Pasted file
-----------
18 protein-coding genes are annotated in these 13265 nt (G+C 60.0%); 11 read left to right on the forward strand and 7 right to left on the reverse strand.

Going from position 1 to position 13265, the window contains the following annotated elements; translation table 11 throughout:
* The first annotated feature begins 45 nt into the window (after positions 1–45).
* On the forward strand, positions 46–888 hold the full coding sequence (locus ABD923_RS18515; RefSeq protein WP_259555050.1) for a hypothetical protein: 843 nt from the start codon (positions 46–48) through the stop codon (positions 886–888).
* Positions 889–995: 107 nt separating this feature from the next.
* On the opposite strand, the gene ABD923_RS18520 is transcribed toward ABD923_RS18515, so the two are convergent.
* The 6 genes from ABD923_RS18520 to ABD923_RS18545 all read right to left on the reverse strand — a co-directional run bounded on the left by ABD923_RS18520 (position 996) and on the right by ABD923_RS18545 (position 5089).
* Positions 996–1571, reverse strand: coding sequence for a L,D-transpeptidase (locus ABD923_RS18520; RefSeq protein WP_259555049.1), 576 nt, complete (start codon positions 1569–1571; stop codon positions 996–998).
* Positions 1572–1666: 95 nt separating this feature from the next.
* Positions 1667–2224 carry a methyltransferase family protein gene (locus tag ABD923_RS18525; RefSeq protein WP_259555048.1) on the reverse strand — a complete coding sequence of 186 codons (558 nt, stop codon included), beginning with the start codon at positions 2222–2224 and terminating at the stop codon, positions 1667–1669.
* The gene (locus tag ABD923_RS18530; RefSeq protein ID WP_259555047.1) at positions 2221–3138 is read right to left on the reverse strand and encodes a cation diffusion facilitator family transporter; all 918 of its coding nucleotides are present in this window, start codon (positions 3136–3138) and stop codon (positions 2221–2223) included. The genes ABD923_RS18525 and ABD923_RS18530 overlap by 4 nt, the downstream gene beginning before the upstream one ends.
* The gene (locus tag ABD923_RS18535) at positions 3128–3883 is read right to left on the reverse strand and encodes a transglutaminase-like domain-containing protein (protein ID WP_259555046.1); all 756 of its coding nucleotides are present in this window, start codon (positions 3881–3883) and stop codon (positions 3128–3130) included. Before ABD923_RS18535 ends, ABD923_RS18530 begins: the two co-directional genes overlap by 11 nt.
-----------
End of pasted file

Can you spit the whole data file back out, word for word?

18 protein-coding genes are annotated in these 13265 nt (G+C 60.0%); 11 read left to right on the forward strand and 7 right to left on the reverse strand.

Going from position 1 to position 13265, the window contains the following annotated elements; translation table 11 throughout:
* The first annotated feature begins 45 nt into the window (after positions 1–45).
* On the forward strand, positions 46–888 hold the full coding sequence (locus ABD923_RS18515; RefSeq protein WP_259555050.1) for a hypothetical protein: 843 nt from the start codon (positions 46–48) through the stop codon (positions 886–888).
* Positions 889–995: 107 nt separating this feature from the next.
* On the opposite strand, the gene ABD923_RS18520 is transcribed toward ABD923_RS18515, so the two are convergent.
* The 6 genes from ABD923_RS18520 to ABD923_RS18545 all read right to left on the reverse strand — a co-directional run bounded on the left by ABD923_RS18520 (position 996) and on the right by ABD923_RS18545 (position 5089).
* Positions 996–1571, reverse strand: coding sequence for a L,D-transpeptidase (locus ABD923_RS18520; RefSeq protein WP_259555049.1), 576 nt, complete (start codon positions 1569–1571; stop codon positions 996–998).
* Positions 1572–1666: 95 nt separating this feature from the next.
* Positions 1667–2224 carry a methyltransferase family protein gene (locus tag ABD923_RS18525; RefSeq protein WP_259555048.1) on the reverse strand — a complete coding sequence of 186 codons (558 nt, stop codon included), beginning with the start codon at positions 2222–2224 and terminating at the stop codon, positions 1667–1669.
* The gene (locus tag ABD923_RS18530; RefSeq protein ID WP_259555047.1) at positions 2221–3138 is read right to left on the reverse strand and encodes a cation diffusion facilitator family transporter; all 918 of its coding nucleotides are present in this window, start codon (positions 3136–3138) and stop codon (positions 2221–2223) included. The genes ABD923_RS18525 and ABD923_RS18530 overlap by 4 nt, the downstream gene beginning before the upstream one ends.
* The gene (locus tag ABD923_RS18535) at positions 3128–3883 is read right to left on the reverse strand and encodes a transglutaminase-like domain-containing protein (protein ID WP_259555046.1); all 756 of its coding nucleotides are present in this window, start codon (positions 3881–3883) and stop codon (positions 3128–3130) included. Before ABD923_RS18535 ends, ABD923_RS18530 begins: the two co-directional genes overlap by 11 nt.